emphasize key points or advance an
explanation or analysis.
Compare and contrast treatments of
the same topic in several primary and
Determine the meaning of words and
phrases as they are used in a
text, including vocabulary describing
political, social, or economic aspects
of history/social science.
Label the cities
Label the physical
Label the states
Color the map
MAKE THE MAP
A WORK IN
“I'll start with the most obvious point: teaching the “Other” immediately
creates a double bind. On the one hand, people can say you lack
qualifications to teach about an “Other” unless you belong to that group.
On the other hand, one can say that you are something-centric (or
racist, sexist, homophobic, or whatever), if you don't include the “Other” in
your teaching. I think that the only ethical thing to do is just acknowledge
the double bind.
Kleinhans, C. (1993).Teaching the "other," being white, male, and middle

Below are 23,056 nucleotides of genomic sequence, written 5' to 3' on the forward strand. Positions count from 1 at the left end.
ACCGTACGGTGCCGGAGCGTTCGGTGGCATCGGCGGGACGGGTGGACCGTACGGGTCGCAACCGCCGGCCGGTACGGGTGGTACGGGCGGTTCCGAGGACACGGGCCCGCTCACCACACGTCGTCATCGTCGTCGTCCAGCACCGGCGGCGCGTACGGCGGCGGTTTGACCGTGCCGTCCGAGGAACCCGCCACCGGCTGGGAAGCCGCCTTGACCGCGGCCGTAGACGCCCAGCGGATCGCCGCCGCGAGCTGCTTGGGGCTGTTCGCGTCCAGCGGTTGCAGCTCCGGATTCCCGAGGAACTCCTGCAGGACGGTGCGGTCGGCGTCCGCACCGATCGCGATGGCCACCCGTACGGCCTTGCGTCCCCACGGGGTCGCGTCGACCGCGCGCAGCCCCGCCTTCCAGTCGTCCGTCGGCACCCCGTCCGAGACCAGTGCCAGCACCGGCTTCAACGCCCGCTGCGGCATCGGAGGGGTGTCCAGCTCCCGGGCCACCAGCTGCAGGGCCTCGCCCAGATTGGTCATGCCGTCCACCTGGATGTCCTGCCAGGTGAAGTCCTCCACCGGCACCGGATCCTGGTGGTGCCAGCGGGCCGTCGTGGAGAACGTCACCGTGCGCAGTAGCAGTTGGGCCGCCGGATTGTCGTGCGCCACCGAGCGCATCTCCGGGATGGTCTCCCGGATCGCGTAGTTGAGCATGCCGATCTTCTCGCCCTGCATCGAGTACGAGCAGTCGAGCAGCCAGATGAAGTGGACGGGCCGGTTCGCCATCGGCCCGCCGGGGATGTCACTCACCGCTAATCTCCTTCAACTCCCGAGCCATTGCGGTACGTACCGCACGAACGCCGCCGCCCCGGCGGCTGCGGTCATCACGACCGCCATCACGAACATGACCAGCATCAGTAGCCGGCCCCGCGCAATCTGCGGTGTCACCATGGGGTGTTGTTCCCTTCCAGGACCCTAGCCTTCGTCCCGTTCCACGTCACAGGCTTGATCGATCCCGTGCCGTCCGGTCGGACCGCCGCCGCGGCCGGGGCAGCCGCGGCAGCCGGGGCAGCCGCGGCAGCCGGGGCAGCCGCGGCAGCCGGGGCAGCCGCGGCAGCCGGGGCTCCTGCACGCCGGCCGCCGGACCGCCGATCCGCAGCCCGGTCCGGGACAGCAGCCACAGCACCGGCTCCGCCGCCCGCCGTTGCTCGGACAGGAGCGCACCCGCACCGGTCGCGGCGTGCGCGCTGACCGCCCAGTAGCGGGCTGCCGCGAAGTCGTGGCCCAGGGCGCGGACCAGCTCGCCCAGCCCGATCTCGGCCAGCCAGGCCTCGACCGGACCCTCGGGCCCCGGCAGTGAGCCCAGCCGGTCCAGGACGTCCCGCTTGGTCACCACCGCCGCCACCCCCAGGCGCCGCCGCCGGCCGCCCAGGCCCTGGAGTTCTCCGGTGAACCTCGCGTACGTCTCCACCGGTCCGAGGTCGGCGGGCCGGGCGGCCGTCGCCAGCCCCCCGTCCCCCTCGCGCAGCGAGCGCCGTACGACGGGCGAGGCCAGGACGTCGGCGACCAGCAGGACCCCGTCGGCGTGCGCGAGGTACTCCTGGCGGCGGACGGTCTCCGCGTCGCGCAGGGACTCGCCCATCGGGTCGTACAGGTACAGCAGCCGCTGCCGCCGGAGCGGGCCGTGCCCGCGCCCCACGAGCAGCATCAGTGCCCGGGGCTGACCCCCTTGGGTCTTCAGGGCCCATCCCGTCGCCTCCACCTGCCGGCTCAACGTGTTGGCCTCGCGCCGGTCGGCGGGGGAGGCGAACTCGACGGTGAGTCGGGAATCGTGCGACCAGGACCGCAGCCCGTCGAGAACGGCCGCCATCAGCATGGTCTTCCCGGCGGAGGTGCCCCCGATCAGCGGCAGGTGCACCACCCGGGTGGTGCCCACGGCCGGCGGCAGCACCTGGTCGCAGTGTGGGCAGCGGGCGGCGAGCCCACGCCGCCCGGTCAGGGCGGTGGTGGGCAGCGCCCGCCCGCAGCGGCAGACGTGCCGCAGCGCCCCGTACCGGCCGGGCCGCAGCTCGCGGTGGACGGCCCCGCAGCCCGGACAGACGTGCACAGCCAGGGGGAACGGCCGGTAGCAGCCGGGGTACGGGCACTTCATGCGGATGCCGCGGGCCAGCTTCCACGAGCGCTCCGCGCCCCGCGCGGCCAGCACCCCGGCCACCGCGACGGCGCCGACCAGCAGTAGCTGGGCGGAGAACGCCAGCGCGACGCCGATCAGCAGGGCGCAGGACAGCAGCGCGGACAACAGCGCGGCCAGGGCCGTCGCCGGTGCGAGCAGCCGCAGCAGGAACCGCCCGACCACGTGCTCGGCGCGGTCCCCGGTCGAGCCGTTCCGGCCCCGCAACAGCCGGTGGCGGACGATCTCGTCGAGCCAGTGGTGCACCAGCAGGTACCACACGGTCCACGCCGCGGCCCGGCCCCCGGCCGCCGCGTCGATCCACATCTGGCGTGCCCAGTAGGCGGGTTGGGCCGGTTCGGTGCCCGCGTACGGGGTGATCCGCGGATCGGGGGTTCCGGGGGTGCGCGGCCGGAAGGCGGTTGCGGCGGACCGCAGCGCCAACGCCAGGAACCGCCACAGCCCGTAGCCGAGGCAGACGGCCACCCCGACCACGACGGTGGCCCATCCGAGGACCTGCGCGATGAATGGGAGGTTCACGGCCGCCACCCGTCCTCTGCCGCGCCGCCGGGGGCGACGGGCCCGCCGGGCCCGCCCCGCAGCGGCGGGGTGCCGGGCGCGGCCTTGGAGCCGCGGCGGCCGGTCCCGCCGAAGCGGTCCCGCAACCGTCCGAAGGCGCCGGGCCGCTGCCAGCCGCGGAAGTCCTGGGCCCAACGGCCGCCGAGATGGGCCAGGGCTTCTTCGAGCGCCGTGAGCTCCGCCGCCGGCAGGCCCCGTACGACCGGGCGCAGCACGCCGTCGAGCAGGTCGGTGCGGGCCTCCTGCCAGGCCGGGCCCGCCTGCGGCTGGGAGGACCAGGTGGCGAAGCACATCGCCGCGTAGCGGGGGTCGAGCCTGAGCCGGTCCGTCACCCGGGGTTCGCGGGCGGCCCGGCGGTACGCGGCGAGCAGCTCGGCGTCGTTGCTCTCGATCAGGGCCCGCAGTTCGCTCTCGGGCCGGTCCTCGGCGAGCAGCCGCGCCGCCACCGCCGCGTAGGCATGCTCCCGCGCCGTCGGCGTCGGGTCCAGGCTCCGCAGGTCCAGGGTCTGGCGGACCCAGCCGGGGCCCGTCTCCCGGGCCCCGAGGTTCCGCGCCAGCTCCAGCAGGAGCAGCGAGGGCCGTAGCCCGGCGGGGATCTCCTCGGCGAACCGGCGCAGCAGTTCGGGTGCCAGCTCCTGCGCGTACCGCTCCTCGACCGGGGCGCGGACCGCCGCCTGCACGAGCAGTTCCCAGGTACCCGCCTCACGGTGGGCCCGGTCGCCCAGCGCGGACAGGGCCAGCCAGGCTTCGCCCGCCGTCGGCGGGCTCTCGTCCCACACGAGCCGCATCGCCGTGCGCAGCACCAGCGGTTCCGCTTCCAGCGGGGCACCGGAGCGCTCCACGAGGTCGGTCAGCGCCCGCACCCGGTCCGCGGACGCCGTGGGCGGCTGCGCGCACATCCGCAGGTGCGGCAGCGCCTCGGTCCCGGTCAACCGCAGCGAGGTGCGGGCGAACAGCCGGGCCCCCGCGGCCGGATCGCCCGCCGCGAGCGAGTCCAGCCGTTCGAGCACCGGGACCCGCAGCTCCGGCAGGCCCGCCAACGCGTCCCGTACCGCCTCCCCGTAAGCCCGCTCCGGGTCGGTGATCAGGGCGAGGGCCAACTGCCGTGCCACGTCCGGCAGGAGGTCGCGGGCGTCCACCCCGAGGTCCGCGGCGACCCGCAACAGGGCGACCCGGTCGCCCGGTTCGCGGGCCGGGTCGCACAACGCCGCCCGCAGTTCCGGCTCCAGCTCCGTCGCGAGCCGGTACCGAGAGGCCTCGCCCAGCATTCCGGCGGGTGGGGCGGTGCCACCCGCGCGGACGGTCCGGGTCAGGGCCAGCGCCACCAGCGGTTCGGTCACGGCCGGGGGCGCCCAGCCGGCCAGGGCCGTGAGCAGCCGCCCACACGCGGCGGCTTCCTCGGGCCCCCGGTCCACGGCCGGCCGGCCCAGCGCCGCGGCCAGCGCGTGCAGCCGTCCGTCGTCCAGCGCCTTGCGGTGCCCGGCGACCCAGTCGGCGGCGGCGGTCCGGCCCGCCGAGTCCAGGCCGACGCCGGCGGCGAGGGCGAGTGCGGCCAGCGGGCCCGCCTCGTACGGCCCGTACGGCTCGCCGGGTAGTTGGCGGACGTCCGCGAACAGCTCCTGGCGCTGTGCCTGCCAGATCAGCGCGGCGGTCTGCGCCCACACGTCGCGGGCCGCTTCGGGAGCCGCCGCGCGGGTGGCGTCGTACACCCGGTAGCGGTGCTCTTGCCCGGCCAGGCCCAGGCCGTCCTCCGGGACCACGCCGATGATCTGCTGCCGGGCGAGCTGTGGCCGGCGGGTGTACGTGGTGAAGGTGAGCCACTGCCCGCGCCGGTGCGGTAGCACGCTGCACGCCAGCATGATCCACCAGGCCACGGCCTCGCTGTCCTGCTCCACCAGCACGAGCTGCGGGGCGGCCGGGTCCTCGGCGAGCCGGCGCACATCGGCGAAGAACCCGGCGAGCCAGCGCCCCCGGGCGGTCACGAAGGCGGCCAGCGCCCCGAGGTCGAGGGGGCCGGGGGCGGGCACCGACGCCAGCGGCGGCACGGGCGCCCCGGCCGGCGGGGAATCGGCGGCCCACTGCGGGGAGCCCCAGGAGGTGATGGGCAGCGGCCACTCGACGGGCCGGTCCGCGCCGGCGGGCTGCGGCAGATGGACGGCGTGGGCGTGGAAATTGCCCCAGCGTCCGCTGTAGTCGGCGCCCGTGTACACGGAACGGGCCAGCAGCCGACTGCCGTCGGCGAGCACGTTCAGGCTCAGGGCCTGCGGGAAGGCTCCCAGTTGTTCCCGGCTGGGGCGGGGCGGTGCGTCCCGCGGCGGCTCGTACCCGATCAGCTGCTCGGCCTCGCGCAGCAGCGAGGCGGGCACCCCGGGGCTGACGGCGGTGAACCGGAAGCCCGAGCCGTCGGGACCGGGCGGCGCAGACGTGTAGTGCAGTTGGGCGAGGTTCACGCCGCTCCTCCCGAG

class. Jump Cut: A Review of Contemporary Media, 38(2), 127-130.
CRITICAL GLOBAL GEOGRAPHY
Metageography: the set of spatial structures through which we
order our knowledge of the world (Lewis & Wigen,1997).
Association of place and culture construction of what/who
belongs in certain places (Anderson, 1991; Schmidt, 2010).
Combating geographical determinism with a
approach emphasis upon
fluidity, multiplicity, movement, and flexibility (Kenreich, 2013).
Teacher education and professional development:
o Teacher as “gatekeeper” (Thornton, 1991).
o A future oriented education (Hicks, 2002;
o Critical history and social studies (Segall, 2004).
A Travel Blog About Rome
For those of you who got our Peru trip travel log you will be happy to
know this trip is not the hair raising puke fest depth defining
experience. For me this has been what great travel is all about Pastry
shops on every corner, cool historic sites, and studying art. First of all
it is not just Layl and I traveling we brought Daycia our 10 year old and
Terry McDill Layl's Aunt. We left Elliot with my parents who are taking
her on a Disney Cruise. So don't feel sorry for her.
Rome is amazing! At first it seemed overwhelming but very
charming. We walked the streets the first night and ran into a half a
dozen ruins and took night pictures of them. We were very excited for
daybreak. Our first thing on the list was the Vatican. But when we got
there they were closing for the day and it was only 11 am. Some how